On December 23, 2011, I had the pleasure of having a chat with James Michael, lead singer of hard rock outfit, Sixx: A.M. , which also includes Nikki Sixx and DJ Ashba. The bandwas formed in 2007 as a side project for the members. It evolved into something much bigger than was originally planned, the platform to release The Heroin Diaries, an album based on the book documenting Sixx’s previous heroin addiction and recovery. Today, Sixx: A.M. has a large following of fans who are inspired by their telling and truthful lyrics and hard-hitting melodies.
James Michael has an extensive and impressive background in the music industry. Not only is he the lead vocalist of Sixx: A.M., he’s also a songwriter, engineer and producer and has worked with the likes of Mötley Crüe, Saliva, Scorpions, and Papa Roach just to name a few.
After a little talk about our mutual envy of people who get all of their Christmas shopping done in August, we get started with the interesting stuff.
Christen LaFond:So, you grew up in the Midwest. What brought you to Los Angeles originally? Do you live there now?
James Michael: I live in Nashville and Los Angeles, I have places in both. What brought me out to Los Angeles originally, I had dreams in my late teens and early 20’s of being a rock star and that seemed like the place to go. When I was about 19, I packed up my car and drove out to Los Angeles and didn’t know anyone there and just kind of started the whole process. I’ve always loved Los Angeles, I think it’s a great town, I think I’ll always have a place there, but just in the last couple of years, I had been coming to Nashville to write and record records quite a bit, and every time I was in Nashville I was just so taken by how much land there was, how much space there was, and just generally how kind the people were. So, about three years ago I got a place in Nashville and I’m spending an awful lot of time there now. But really what made me move from the Midwest out to the West Coast in the first place was just that pursuit of rock stardom. I spent the next 20 years just slugging it out there.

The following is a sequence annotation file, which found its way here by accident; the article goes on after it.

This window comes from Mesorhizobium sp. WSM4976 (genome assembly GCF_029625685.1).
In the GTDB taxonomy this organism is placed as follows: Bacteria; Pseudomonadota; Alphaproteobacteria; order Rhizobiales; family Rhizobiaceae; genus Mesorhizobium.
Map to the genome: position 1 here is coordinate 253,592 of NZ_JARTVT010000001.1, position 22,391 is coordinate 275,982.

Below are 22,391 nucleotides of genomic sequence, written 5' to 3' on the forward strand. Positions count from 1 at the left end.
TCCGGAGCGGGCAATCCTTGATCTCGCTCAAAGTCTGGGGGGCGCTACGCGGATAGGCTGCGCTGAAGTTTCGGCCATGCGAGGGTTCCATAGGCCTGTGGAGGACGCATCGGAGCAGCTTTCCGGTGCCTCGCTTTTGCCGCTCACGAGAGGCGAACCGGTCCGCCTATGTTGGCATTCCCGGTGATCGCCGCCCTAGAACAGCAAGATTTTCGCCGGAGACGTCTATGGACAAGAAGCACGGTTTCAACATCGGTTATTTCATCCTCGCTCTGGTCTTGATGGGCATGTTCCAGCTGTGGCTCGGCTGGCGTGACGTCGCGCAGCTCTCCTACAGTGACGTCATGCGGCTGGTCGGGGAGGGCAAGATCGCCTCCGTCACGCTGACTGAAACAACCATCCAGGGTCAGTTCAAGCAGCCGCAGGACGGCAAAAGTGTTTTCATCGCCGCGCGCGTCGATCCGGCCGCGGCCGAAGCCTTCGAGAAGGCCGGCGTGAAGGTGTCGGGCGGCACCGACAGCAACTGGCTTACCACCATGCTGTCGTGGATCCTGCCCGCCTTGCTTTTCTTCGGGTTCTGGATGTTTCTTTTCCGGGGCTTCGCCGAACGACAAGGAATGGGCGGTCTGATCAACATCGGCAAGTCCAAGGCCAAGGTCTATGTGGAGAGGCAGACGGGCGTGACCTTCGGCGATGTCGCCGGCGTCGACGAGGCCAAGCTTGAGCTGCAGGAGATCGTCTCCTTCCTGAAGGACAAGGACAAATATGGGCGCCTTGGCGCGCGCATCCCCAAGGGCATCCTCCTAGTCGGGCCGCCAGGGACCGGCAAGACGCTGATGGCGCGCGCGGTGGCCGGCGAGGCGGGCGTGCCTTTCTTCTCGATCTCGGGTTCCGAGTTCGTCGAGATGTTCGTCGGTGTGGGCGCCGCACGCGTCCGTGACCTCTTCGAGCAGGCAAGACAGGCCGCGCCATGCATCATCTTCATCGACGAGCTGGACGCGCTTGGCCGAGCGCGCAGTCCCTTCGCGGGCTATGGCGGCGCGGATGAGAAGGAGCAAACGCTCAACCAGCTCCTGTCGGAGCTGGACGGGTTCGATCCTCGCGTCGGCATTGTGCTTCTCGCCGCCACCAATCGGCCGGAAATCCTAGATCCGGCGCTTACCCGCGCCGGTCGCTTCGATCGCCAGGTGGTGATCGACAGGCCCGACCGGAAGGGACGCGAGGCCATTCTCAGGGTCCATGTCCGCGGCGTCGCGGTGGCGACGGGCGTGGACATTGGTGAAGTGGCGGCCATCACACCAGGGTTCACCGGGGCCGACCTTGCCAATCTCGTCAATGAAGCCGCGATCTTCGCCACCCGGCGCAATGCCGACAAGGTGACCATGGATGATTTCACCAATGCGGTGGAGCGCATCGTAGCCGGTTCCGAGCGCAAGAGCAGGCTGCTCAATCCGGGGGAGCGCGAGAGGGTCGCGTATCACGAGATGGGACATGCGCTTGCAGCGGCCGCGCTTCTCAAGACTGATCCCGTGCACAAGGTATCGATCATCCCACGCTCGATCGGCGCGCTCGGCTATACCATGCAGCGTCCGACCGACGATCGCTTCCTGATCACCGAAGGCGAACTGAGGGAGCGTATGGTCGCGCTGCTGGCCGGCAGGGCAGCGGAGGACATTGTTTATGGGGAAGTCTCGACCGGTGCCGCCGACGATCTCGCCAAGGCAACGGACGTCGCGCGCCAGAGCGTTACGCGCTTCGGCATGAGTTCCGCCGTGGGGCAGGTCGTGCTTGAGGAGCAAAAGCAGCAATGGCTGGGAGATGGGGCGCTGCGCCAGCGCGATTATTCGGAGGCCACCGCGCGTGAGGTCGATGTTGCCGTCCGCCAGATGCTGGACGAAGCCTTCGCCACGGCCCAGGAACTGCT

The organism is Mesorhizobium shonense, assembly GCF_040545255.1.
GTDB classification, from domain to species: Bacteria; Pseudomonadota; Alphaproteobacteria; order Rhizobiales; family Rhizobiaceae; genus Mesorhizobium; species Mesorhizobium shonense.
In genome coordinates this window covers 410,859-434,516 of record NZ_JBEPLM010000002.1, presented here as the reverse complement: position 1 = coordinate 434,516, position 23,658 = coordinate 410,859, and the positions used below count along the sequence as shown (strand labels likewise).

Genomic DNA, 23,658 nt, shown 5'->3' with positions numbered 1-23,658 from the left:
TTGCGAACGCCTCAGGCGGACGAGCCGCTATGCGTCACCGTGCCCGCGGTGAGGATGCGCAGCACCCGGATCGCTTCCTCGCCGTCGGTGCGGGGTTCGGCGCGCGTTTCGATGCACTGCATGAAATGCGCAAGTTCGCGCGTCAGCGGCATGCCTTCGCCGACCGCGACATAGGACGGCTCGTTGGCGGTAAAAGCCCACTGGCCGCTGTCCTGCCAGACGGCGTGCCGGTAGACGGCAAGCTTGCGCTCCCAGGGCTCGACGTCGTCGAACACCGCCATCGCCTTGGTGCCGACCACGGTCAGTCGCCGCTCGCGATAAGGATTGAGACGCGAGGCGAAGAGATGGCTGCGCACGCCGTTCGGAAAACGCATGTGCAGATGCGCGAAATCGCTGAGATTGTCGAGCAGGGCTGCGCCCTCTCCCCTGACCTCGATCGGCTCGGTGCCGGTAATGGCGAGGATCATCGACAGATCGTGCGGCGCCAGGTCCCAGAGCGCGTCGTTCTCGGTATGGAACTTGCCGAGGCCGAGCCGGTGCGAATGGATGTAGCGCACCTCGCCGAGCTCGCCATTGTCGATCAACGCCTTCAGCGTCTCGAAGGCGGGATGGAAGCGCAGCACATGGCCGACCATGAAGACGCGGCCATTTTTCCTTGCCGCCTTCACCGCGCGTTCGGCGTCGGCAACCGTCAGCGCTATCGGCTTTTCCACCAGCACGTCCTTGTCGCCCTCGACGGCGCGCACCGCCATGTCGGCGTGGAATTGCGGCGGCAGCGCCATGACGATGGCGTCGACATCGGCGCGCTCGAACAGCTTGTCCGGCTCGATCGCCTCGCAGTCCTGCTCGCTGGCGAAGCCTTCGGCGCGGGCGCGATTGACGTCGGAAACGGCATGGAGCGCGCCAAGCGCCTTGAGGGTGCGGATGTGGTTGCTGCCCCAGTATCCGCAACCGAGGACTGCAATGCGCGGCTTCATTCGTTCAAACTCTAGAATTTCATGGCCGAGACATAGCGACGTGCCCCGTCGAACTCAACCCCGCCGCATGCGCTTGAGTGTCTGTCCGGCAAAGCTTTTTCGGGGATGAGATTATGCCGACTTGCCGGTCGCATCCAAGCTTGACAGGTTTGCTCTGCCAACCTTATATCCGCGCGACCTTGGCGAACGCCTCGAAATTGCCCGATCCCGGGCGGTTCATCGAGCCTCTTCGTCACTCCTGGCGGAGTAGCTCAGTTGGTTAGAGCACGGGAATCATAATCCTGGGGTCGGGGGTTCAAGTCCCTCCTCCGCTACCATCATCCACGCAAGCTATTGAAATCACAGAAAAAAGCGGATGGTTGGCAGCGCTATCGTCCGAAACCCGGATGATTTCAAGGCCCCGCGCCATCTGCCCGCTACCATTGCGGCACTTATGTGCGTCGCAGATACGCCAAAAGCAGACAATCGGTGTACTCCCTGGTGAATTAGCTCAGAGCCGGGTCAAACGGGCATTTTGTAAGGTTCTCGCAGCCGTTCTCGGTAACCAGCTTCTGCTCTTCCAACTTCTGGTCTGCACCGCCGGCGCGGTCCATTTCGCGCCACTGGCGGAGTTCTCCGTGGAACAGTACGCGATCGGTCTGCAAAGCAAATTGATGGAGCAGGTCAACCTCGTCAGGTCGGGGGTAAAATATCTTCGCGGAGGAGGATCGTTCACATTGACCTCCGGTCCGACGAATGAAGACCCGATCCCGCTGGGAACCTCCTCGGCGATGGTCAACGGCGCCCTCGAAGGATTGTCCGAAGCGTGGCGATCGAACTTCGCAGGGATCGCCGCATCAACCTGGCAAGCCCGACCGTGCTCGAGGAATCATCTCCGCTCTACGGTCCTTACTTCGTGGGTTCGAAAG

CL:So working with music was always something you knew you wanted to do growing up?
JM: Well, I went through phases. When I was in my teens, yes I did, and so I spent the first several years living in Los Angeles and I really struggled just like everyone does and it took actually several years before I got my first record deal. Somewhere in that process of making a record and dealing with record labels and going out and doing all of the promotion, I realized that I was actually more suited for being behind the scenes, ya know, writing songs and producing songs for other artists. And that’s really what I’ve spent most of my adult life, so far, doing out in California, writing and producing for other artists. And then when Sixx: A.M. kind of happened accidentally, Nikki and DJ and I decided to do this little side project together, we had no expectations of it ever becoming successful. So really, I had put those dreams of being in a rock band behind me and was very, very content and very happy with my career as a producer and writer. And then Sixx: A.M. came along and kind of stirred all that up again and I’ve just been having a blast being in a band again.